Great lord of all things, yet a prey to all;
Sole judge of Truth, in endless Error hurl'd:
The glory, jest, and riddle of the world!

Go, wond'rous creature! mount where Science guides,
Go, measure earth, weigh air, and state the tides;
Instruct the planets in what orbs to run,
Correct old Time, and regulate the Sun;
Go, soar with Plato to th' empyreal sphere,
To the first good, first perfect, and first fair;
Or tread the mazy round his follow'rs trod,
And quitting sense call imitating God;
As Eastern priests in giddy circles run,
And turn their heads to imitate the Sun.
Go, teach Eternal Wisdom how to rule-
Then drop into thyself, and be a fool!

IO

20

30

Epistle to a Lady

Of the Characters of Women

NOTHING SO true as what you once
let fall,
'Most Women have no Characters at all.'
Matter too soft a lasting mark to bear,
And best distinguish'd by black, brown, or fair.

How many pictures of one Nymph we view,
All how unlike each other, all how true!
Arcadia's Countess, here, in ermin'd pride,
Is, there, Pastora by a fountain side.
Here Fannia, leering on her own good man,
And there, a naked Leda with a Swan.
Let then the Fair one beautifully cry,
In Magdalen's loose hair, and lifted eye,
Or drest in smiles of sweet Cecilia shine,
With simp'ring Angels, Palms, and Harps divine;
Whether the Charmer sinner it, or saint it,
If Folly grow romantic, I must paint it.

Come then, the colours and the ground prepare!
Dip in the Rainbow, trick her off in Air;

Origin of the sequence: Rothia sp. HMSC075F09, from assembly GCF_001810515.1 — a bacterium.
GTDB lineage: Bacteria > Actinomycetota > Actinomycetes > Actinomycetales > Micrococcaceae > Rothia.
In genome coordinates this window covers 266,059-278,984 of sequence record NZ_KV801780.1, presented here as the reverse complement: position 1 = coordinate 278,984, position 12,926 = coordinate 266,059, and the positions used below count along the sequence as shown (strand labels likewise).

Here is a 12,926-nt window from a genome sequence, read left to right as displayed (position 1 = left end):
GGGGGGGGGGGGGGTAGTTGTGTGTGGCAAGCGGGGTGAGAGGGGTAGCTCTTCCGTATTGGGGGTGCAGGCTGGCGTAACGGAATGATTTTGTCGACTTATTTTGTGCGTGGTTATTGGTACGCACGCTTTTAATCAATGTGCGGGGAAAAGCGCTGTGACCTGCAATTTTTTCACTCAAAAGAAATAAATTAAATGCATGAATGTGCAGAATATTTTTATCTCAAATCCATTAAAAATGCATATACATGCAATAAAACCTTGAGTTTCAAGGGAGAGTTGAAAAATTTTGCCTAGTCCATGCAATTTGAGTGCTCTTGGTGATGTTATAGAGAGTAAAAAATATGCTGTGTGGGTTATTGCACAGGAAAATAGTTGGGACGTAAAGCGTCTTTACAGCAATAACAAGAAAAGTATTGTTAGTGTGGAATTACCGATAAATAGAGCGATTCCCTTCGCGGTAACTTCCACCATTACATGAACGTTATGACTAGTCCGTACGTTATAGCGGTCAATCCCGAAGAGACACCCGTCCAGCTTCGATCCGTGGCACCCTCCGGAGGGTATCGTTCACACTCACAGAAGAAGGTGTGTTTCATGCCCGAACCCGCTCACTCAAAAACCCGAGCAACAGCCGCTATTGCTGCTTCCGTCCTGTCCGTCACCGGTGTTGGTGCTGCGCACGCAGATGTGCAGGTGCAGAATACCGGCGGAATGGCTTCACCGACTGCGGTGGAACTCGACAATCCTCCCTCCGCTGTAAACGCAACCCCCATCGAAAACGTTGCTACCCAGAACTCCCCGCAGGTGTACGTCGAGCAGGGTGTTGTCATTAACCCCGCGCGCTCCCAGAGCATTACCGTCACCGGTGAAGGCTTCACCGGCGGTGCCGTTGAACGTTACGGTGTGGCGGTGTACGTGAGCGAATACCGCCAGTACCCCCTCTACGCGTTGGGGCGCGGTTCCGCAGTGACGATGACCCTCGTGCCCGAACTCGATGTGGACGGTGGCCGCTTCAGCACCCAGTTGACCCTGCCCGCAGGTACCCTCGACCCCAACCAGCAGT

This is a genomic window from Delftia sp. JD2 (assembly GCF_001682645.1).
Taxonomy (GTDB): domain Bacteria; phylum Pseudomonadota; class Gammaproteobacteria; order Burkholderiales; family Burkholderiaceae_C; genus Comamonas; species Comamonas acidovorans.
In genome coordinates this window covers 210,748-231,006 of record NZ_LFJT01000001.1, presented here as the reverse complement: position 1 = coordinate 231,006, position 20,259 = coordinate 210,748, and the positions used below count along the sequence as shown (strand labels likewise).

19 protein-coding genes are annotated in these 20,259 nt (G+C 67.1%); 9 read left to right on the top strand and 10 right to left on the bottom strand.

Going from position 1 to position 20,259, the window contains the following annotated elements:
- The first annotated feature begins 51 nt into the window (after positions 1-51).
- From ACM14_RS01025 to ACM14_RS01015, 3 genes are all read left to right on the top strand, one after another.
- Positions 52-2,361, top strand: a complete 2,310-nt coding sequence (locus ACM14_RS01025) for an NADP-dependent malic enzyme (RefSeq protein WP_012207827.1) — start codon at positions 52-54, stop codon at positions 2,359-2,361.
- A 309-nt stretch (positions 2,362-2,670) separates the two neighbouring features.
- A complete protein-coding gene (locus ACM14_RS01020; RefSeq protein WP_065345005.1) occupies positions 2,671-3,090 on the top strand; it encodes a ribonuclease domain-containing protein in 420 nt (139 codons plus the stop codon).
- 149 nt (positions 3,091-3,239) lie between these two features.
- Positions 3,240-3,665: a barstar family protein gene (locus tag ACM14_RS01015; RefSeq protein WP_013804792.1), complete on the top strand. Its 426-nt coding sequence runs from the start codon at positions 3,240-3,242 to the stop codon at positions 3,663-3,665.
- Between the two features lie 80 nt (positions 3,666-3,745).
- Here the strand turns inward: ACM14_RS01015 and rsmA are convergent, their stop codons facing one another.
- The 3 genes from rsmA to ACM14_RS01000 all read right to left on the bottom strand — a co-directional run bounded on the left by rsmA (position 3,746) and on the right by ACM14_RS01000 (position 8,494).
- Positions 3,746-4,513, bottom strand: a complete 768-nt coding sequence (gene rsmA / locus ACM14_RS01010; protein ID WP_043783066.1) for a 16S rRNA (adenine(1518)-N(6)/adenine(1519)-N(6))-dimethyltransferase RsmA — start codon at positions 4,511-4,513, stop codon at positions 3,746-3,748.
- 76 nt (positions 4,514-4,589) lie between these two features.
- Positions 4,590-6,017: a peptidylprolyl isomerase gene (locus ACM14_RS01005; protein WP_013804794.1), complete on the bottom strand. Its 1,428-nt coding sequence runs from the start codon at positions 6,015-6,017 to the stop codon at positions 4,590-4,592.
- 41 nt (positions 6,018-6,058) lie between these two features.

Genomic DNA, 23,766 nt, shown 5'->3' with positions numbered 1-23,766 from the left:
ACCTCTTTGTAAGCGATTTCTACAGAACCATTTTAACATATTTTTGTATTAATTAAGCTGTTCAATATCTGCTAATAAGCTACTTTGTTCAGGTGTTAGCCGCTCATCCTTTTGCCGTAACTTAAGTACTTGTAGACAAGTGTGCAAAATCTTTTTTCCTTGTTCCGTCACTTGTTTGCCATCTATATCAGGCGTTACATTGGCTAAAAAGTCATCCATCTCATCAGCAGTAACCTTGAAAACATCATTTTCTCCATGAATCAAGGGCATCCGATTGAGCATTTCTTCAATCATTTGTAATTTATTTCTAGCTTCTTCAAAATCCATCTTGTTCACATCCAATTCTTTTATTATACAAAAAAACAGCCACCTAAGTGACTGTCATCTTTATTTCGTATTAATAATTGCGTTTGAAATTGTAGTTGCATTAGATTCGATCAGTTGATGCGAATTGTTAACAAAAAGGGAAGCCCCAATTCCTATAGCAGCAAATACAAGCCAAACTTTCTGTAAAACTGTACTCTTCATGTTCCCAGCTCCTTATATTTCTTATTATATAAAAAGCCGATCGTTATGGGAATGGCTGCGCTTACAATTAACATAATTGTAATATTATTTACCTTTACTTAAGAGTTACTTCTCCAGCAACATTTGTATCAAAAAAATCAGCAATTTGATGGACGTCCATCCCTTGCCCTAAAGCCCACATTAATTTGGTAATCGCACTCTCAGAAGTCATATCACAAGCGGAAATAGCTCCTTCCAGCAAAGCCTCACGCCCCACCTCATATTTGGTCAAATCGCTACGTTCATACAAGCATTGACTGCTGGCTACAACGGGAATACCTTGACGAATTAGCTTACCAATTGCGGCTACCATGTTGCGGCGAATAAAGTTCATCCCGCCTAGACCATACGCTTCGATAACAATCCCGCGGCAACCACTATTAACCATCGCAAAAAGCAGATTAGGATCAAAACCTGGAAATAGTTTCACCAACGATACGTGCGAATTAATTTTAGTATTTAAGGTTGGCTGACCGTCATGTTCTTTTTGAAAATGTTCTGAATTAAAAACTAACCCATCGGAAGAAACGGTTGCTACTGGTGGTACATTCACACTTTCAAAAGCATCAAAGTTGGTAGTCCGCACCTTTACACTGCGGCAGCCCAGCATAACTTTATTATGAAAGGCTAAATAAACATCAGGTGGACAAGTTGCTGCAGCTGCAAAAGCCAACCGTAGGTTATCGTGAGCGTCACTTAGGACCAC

Choose a firm Cloud, before it fall, and in it
Catch, ere she change, the Cynthia of this minute.
Rufa, whose eye quick-glancing o'er the Park,
Attracts each light gay meteor of a Spark,
Agrees as ill with Rufa studying Locke,
As Sappho's diʼmonds with her dirty smock;
Or Sappho at her toilet's
With Sappho fragrant at an ev'ning Masque:
So morning Insects that if muck begun,
Shine, buzz, and fly-blow in the setting-sun.

greasy task,

10

20

How soft is Silia! fearful to offend;

The Frail one's advocate, the Weak one's friend:
To her, Calista prov'd her conduct nice;
And good Simplicius asks of her advice.
Sudden, she storms! she raves! You tip the wink,
But spare your censure; Silia does not drink.
All eyes may see from what the change arose,
All eyes may see—a Pimple on her nose.

Papillia, wedded to her am'rous spark,
Sighs for the shades-‘How charming is a Park!'
A Park is purchas'd, but the Fair he sees

All bath'd in tears—‘Oh odious, odious Trees!'
Ladies, like variegated Tulips, show;

'T is to their Changes half their charms we owe;
Fine by defect, and delicately weak,

Their happy Spots the nice admirer take,
'T was thus Calypso once each heart alarm'd,
Aw'd without Virtue, without Beauty charm'd;
Her Tongue bewitch'd as oddly as her Eyes,
Less Wit than Mimic, more a Wit than wise;
Strange graces still, and stranger flights she had,
Was just not ugly, and was just not mad;
Yet ne'er so sure our passion to create,
As when she touch'd the brink of all we hate.
Narcissa's nature, tolerably mild,

To make a wash, would hardly stew a child;
Has ev'n been prov'd to grant a Lover's pray'r,
And paid a Tradesman once to make him stare;
Gave alms at Easter, in a Christian trim,
And made a Widow happy, for a whim.
Why then declare Good-nature is her scorn,
When 't is by that alone she can be borne?
Why pique all mortals, yet affect a name?
A fool to Pleasure, yet a slave to Fame:
Now deep in Taylor and the Book of Martyrs,

30

40

50

60

« AnteriorContinuar »